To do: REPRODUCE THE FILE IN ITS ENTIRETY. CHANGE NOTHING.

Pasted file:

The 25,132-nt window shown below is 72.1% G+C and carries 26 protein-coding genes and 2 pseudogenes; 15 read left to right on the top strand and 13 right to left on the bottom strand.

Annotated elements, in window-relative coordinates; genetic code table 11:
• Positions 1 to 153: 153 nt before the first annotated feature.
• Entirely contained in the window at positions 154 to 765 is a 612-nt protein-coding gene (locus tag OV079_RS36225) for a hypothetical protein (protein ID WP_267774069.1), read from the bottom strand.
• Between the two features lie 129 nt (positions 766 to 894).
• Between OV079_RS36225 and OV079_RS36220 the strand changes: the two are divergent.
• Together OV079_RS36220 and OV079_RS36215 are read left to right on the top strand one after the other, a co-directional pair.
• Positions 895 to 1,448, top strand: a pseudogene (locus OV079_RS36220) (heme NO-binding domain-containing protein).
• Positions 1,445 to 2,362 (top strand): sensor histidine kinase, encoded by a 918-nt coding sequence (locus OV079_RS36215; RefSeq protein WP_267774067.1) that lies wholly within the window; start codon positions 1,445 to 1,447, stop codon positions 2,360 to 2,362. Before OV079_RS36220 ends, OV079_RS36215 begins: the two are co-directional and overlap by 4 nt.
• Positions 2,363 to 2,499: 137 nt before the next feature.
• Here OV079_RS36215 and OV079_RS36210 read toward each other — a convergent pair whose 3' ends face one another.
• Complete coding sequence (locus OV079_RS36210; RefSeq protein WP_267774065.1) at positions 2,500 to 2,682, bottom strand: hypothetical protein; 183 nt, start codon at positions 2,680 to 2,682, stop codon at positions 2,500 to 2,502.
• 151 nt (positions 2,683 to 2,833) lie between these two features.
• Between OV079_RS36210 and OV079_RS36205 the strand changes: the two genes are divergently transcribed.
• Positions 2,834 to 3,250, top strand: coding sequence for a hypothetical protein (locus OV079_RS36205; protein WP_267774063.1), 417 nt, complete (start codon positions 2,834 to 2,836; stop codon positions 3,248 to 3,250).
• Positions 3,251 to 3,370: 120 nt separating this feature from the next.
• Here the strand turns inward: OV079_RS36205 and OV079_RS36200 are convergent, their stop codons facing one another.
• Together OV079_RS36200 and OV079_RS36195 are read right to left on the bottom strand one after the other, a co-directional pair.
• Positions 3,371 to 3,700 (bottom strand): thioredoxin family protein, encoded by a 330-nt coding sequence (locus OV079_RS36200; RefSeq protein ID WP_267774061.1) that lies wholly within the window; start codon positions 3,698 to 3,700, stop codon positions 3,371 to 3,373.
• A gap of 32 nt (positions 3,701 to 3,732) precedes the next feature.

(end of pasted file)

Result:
The 25,132-nt window shown below is 72.1% G+C and carries 26 protein-coding genes and 2 pseudogenes; 15 read left to right on the top strand and 13 right to left on the bottom strand.

Annotated elements, in window-relative coordinates; genetic code table 11:
• Positions 1 to 153: 153 nt before the first annotated feature.
• Entirely contained in the window at positions 154 to 765 is a 612-nt protein-coding gene (locus tag OV079_RS36225) for a hypothetical protein (protein ID WP_267774069.1), read from the bottom strand.
• Between the two features lie 129 nt (positions 766 to 894).
• Between OV079_RS36225 and OV079_RS36220 the strand changes: the two are divergent.
• Together OV079_RS36220 and OV079_RS36215 are read left to right on the top strand one after the other, a co-directional pair.
• Positions 895 to 1,448, top strand: a pseudogene (locus OV079_RS36220) (heme NO-binding domain-containing protein).
• Positions 1,445 to 2,362 (top strand): sensor histidine kinase, encoded by a 918-nt coding sequence (locus OV079_RS36215; RefSeq protein WP_267774067.1) that lies wholly within the window; start codon positions 1,445 to 1,447, stop codon positions 2,360 to 2,362. Before OV079_RS36220 ends, OV079_RS36215 begins: the two are co-directional and overlap by 4 nt.
• Positions 2,363 to 2,499: 137 nt before the next feature.
• Here OV079_RS36215 and OV079_RS36210 read toward each other — a convergent pair whose 3' ends face one another.
• Complete coding sequence (locus OV079_RS36210; RefSeq protein WP_267774065.1) at positions 2,500 to 2,682, bottom strand: hypothetical protein; 183 nt, start codon at positions 2,680 to 2,682, stop codon at positions 2,500 to 2,502.
• 151 nt (positions 2,683 to 2,833) lie between these two features.
• Between OV079_RS36210 and OV079_RS36205 the strand changes: the two genes are divergently transcribed.
• Positions 2,834 to 3,250, top strand: coding sequence for a hypothetical protein (locus OV079_RS36205; protein WP_267774063.1), 417 nt, complete (start codon positions 2,834 to 2,836; stop codon positions 3,248 to 3,250).
• Positions 3,251 to 3,370: 120 nt separating this feature from the next.
• Here the strand turns inward: OV079_RS36205 and OV079_RS36200 are convergent, their stop codons facing one another.
• Together OV079_RS36200 and OV079_RS36195 are read right to left on the bottom strand one after the other, a co-directional pair.
• Positions 3,371 to 3,700 (bottom strand): thioredoxin family protein, encoded by a 330-nt coding sequence (locus OV079_RS36200; RefSeq protein ID WP_267774061.1) that lies wholly within the window; start codon positions 3,698 to 3,700, stop codon positions 3,371 to 3,373.
• A gap of 32 nt (positions 3,701 to 3,732) precedes the next feature.